The Monster had been holed up in the dark closet, along with the old high school graduation suit and the scrap-books. Every now and then you'd hear some noises, but it hadn't really bothered anyone lately. Oh, you knew it was there all right, but no one in his right mind was going to open the door to make sure.
Then, last Sunday in Three Rivers Stadium, it got loose, that Monster of a Pittsburgh Steeler defense, and the unlucky victims were the Houston Oilers. It wasn't supposed to happen the way it did, Pittsburgh 38, Houston 7, with Sidney Thornton scoring two touchdowns and Lynn Swann catching five Terry Bradshaw passes for 95 yards, and it could have been worse. You just don't treat your most respected rival in the AFC Central Division with the disdain that the Steelers showed the Oilers. But when the Monster is loose, logic doesn't hold. It eats the best of game plans, knocks out quarterbacks like Dan Pastorini, shuts down All-Pro runners like Earl Campbell.
The Monster erupted at the end of the '74 season, in the two AFC playoff games and then in Super Bowl IX, when Minnesota's runners gained a whole 17 yards and Fran Tarkenton had most of his passes slammed back in his teeth by L. C. Greenwood or Joe Greene. The Monster returned in '76, after the Steelers had lost four of their first five games and Terry Bradshaw had been put out of action by a body-slam administered by Cleveland's Turkey Jones. The Steelers had to win their last nine to make the playoffs. So they rallied around rookie Quarterback Mike Kruczek, and the Monster rose up, allowing only 28 points in those nine games, five of which were shutouts.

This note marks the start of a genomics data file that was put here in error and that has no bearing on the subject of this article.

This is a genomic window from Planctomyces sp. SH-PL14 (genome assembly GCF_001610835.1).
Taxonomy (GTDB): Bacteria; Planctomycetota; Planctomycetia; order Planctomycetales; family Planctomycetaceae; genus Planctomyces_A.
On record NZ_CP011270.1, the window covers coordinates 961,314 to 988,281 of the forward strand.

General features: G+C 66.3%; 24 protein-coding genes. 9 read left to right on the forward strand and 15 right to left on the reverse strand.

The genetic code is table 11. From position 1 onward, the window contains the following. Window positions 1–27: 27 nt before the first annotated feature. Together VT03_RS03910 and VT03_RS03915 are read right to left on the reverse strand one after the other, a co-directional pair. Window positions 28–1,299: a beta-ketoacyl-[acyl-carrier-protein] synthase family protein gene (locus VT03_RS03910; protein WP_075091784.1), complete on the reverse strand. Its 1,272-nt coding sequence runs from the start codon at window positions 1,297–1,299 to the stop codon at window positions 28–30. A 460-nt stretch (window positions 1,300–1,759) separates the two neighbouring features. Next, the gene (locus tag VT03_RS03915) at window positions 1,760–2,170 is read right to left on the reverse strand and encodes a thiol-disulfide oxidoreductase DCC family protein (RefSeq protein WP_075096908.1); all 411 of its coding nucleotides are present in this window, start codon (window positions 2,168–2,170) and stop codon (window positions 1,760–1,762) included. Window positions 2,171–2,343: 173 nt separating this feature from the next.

For Pittsburgh, 1977 was a troubled year filled with lawsuits, holdouts and turmoil that ended with an early loss to Denver in the playoffs. Of course, the only reason the Steelers were even in the '77 playoffs was that Houston had obligingly knocked off Cincinnati in the final regular-season game, a happy turn of events Pittsburgh acknowledged by buying all the Oilers $50 attachè cases. Some Steelers are still shaking their heads over that one.